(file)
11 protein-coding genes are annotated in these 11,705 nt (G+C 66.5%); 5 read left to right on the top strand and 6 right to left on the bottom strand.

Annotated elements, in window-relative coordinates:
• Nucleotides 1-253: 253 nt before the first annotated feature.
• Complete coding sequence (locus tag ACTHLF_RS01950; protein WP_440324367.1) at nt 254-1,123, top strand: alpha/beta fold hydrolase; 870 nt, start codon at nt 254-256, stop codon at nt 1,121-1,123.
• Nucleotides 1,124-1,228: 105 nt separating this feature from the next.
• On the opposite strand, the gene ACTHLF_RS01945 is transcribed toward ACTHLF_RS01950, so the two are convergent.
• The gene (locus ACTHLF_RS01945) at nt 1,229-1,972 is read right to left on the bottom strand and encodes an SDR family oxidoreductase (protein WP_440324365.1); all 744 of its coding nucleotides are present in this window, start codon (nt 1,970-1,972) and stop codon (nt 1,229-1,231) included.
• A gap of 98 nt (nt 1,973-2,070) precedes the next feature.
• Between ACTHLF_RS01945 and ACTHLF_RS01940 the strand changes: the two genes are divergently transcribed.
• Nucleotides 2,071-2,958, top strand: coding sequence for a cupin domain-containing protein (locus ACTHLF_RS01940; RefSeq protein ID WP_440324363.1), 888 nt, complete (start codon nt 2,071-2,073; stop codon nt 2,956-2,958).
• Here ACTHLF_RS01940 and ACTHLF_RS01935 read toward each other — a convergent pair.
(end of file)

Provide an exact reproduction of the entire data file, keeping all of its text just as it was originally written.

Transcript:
11 protein-coding genes are annotated in these 11,705 nt (G+C 66.5%); 5 read left to right on the top strand and 6 right to left on the bottom strand.

Annotated elements, in window-relative coordinates:
• Nucleotides 1-253: 253 nt before the first annotated feature.
• Complete coding sequence (locus tag ACTHLF_RS01950; protein WP_440324367.1) at nt 254-1,123, top strand: alpha/beta fold hydrolase; 870 nt, start codon at nt 254-256, stop codon at nt 1,121-1,123.
• Nucleotides 1,124-1,228: 105 nt separating this feature from the next.
• On the opposite strand, the gene ACTHLF_RS01945 is transcribed toward ACTHLF_RS01950, so the two are convergent.
• The gene (locus ACTHLF_RS01945) at nt 1,229-1,972 is read right to left on the bottom strand and encodes an SDR family oxidoreductase (protein WP_440324365.1); all 744 of its coding nucleotides are present in this window, start codon (nt 1,970-1,972) and stop codon (nt 1,229-1,231) included.
• A gap of 98 nt (nt 1,973-2,070) precedes the next feature.
• Between ACTHLF_RS01945 and ACTHLF_RS01940 the strand changes: the two genes are divergently transcribed.
• Nucleotides 2,071-2,958, top strand: coding sequence for a cupin domain-containing protein (locus ACTHLF_RS01940; RefSeq protein ID WP_440324363.1), 888 nt, complete (start codon nt 2,071-2,073; stop codon nt 2,956-2,958).
• Here ACTHLF_RS01940 and ACTHLF_RS01935 read toward each other — a convergent pair.